Monday, September 10, 2007

How Do You Spell Telomere? T-T-A-G-G-G

Finishing off Michael West’s (founder of Geron NASDAQ: GERN and Advanced Cell Technology OTCBB: ACTC.OB) The Immortal Cell (TIC) left me with a lingering thought…my geophysical and other biases aside…Colorado truly is an amazing place, and without a doubt has been (since Keith Porter's arrival) and continues to remain at the forefront of innovation from regenerative medicine discovery (I’ll get to the TIC example in a moment) to personalized healthcare (take a peek at what ARCA Discovery is doing).

This post in no way intends to function as a book review, for I can barely link two clauses by a conjunction together, so I’ll steer clear from any evaluation efforts and will simply state that if you are interested in any aspect of regenerative medicine you should read Dr. West’s book.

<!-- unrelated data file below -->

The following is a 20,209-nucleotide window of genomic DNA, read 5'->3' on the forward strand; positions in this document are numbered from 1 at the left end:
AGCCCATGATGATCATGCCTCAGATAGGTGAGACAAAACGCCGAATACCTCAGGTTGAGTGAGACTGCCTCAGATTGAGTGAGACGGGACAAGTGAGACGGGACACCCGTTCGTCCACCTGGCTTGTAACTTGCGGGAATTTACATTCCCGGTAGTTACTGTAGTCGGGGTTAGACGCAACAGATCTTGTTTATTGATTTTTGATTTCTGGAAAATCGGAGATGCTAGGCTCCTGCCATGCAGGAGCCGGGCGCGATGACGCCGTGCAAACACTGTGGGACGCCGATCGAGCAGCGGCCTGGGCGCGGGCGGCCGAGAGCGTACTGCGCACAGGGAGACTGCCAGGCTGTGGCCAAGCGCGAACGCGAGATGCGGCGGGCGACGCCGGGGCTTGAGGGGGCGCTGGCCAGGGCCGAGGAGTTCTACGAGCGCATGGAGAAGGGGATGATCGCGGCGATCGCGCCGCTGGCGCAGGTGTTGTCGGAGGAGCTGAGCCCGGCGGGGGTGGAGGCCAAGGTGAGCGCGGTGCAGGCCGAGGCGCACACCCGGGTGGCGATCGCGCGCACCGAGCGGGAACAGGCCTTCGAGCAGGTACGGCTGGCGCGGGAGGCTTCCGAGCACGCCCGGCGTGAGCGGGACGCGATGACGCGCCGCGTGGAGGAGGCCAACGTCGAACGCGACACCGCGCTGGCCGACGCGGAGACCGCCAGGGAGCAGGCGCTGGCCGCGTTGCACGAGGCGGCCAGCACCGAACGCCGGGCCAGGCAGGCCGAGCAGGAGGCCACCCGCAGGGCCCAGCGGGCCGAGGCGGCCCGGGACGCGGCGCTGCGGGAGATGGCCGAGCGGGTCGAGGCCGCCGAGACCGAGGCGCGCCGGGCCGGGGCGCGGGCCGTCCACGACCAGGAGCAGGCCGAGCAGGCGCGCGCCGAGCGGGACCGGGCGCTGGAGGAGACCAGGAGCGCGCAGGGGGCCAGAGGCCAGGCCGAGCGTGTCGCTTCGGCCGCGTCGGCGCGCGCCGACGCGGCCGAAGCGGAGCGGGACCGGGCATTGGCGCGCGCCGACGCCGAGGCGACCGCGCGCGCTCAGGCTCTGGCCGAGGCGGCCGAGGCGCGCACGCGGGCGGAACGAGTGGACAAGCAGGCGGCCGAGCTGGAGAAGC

Now onto the TIC example and the discovery of Telomerase. The founding of Geron and ACT owe a tremendous amount to the work carried out at the University of Colorado and the laboratory of Dr. Thomas Cech (Nobel Prize in Chemistry, 1989); these efforts and discoveries are highlighted in Dr. West’s book. Of great was members of the Cech laboratory who discovered the catalytic protein subunit of telomerase and cloned and sequenced genes encoding it in Euplotes, S. pombe, human, Tetrahymena and Oxytricha. The active site protein subunits comprise a new class of reverse transcriptases. The group has also identified the Protection of Telomeres protein that caps the very ends of chromosomes in S. pombe, human, and other eukaryotes, and is investigating its sequence specificity of ssDNA binding using both biochemistry and X-ray crystallography. Long-term goals are to understand the regulation of telomerase by DNA-binding telomere proteins and to understand the nuclear localization and trafficking of telomerase.

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